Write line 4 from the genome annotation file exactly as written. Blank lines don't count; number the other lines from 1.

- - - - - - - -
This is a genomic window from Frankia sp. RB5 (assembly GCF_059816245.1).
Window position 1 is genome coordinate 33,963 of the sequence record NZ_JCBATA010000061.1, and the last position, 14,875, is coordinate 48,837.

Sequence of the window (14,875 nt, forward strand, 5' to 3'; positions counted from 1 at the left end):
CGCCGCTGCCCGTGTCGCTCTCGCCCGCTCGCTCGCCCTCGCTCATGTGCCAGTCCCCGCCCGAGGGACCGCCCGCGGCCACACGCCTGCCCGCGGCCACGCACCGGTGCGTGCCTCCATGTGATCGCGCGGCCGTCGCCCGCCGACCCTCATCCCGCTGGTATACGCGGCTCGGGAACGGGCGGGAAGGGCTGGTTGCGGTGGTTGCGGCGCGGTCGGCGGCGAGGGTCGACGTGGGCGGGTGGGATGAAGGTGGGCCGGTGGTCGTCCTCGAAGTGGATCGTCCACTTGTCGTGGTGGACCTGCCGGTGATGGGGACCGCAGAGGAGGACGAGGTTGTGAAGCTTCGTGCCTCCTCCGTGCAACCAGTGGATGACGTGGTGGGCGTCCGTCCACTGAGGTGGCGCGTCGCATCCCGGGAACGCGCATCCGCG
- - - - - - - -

CGCCGCTGCCCGTGTCGCTCTCGCCCGCTCGCTCGCCCTCGCTCATGTGCCAGTCCCCGCCCGAGGGACCGCCCGCGGCCACACGCCTGCCCGCGGCCACGCACCGGTGCGTGCCTCCATGTGATCGCGCGGCCGTCGCCCGCCGACCCTCATCCCGCTGGTATACGCGGCTCGGGAACGGGCGGGAAGGGCTGGTTGCGGTGGTTGCGGCGCGGTCGGCGGCGAGGGTCGACGTGGGCGGGTGGGATGAAGGTGGGCCGGTGGTCGTCCTCGAAGTGGATCGTCCACTTGTCGTGGTGGACCTGCCGGTGATGGGGACCGCAGAGGAGGACGAGGTTGTGAAGCTTCGTGCCTCCTCCGTGCAACCAGTGGATGACGTGGTGGGCGTCCGTCCACTGAGGTGGCGCGTCGCATCCCGGGAACGCGCATCCGCG